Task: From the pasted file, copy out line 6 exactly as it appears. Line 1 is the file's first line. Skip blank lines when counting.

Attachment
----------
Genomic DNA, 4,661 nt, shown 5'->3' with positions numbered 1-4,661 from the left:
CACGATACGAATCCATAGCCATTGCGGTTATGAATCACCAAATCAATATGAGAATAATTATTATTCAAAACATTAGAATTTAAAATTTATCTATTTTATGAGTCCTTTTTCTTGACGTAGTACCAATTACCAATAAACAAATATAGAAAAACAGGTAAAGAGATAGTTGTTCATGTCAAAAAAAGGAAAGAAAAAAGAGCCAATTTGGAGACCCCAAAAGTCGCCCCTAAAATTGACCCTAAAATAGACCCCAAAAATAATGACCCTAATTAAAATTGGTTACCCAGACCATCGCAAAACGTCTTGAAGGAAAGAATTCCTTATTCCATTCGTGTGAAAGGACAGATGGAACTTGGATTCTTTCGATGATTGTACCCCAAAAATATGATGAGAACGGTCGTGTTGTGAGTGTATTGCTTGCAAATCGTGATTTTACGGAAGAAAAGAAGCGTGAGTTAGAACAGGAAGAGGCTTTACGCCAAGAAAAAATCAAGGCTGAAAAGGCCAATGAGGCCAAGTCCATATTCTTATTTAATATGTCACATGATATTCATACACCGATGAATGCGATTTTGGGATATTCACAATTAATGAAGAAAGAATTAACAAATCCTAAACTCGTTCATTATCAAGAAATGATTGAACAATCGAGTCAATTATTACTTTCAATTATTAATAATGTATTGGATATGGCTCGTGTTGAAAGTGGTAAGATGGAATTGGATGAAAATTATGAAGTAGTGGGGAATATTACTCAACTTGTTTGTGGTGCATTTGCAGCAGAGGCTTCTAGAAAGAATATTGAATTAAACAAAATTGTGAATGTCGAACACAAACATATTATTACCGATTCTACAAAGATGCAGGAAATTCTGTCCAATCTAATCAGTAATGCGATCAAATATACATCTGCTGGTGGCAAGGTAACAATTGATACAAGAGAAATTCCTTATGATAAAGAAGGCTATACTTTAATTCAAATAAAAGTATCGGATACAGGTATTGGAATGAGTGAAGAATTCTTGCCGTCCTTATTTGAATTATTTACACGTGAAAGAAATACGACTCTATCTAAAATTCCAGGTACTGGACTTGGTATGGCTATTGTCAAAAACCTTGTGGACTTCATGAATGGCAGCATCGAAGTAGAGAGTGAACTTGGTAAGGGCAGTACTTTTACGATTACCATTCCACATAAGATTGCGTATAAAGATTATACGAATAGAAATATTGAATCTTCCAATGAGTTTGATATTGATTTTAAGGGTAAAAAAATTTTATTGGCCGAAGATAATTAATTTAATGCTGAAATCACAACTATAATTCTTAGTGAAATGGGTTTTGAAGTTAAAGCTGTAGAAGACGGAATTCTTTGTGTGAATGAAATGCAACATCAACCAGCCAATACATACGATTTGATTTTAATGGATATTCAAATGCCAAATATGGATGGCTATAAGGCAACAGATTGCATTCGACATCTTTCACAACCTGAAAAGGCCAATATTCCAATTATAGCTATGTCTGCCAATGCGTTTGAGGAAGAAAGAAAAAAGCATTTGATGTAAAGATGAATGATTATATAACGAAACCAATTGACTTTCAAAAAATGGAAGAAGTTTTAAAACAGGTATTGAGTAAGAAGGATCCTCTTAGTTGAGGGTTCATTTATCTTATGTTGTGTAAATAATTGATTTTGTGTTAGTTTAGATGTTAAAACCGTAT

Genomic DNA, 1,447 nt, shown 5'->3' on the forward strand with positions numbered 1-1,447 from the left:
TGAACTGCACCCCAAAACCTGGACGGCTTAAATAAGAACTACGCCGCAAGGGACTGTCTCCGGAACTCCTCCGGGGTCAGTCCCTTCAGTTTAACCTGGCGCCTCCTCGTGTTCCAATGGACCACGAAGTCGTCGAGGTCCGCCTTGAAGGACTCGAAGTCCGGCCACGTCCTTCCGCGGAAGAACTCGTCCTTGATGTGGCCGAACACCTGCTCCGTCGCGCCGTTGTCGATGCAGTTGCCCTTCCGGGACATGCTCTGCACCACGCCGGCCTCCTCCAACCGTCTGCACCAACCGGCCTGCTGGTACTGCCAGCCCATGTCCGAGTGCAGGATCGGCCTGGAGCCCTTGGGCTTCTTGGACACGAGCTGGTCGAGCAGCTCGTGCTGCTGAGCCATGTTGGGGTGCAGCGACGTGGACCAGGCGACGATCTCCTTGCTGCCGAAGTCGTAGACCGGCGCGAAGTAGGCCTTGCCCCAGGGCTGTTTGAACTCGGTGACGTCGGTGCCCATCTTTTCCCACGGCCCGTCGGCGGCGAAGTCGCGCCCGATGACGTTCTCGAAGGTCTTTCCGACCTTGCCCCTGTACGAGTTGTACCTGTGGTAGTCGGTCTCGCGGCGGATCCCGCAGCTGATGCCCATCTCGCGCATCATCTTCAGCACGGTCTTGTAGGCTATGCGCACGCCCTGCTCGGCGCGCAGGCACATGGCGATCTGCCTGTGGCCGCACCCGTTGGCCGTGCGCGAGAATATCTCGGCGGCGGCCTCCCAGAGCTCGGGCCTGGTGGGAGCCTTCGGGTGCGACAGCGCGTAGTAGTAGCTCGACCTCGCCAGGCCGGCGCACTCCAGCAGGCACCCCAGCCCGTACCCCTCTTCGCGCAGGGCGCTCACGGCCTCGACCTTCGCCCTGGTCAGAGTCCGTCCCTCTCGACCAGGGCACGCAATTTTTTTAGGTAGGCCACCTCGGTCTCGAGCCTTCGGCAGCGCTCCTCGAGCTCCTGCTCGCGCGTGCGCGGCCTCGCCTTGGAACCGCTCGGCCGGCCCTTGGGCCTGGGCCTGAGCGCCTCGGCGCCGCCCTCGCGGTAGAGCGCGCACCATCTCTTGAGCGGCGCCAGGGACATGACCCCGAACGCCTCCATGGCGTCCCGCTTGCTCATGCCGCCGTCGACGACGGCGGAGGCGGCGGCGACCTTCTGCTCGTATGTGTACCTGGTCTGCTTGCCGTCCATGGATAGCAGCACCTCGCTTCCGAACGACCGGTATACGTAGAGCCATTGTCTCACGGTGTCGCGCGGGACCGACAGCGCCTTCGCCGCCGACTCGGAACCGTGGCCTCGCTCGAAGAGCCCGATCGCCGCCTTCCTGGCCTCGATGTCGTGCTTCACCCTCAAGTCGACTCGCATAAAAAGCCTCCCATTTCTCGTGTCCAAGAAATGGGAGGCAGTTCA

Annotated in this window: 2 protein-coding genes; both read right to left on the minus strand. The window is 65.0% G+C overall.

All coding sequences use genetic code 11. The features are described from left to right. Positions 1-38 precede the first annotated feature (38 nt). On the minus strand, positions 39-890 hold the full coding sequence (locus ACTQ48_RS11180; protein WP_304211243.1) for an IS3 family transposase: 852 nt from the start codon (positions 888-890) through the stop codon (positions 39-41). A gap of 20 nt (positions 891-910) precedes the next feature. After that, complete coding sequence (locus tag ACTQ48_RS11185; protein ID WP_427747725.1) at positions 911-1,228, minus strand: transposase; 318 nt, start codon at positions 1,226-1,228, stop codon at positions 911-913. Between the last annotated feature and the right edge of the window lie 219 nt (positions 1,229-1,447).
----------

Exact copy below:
All coding sequences use genetic code 11. The features are described from left to right. Positions 1-38 precede the first annotated feature (38 nt). On the minus strand, positions 39-890 hold the full coding sequence (locus ACTQ48_RS11180; protein WP_304211243.1) for an IS3 family transposase: 852 nt from the start codon (positions 888-890) through the stop codon (positions 39-41). A gap of 20 nt (positions 891-910) precedes the next feature. After that, complete coding sequence (locus tag ACTQ48_RS11185; protein ID WP_427747725.1) at positions 911-1,228, minus strand: transposase; 318 nt, start codon at positions 1,226-1,228, stop codon at positions 911-913. Between the last annotated feature and the right edge of the window lie 219 nt (positions 1,229-1,447).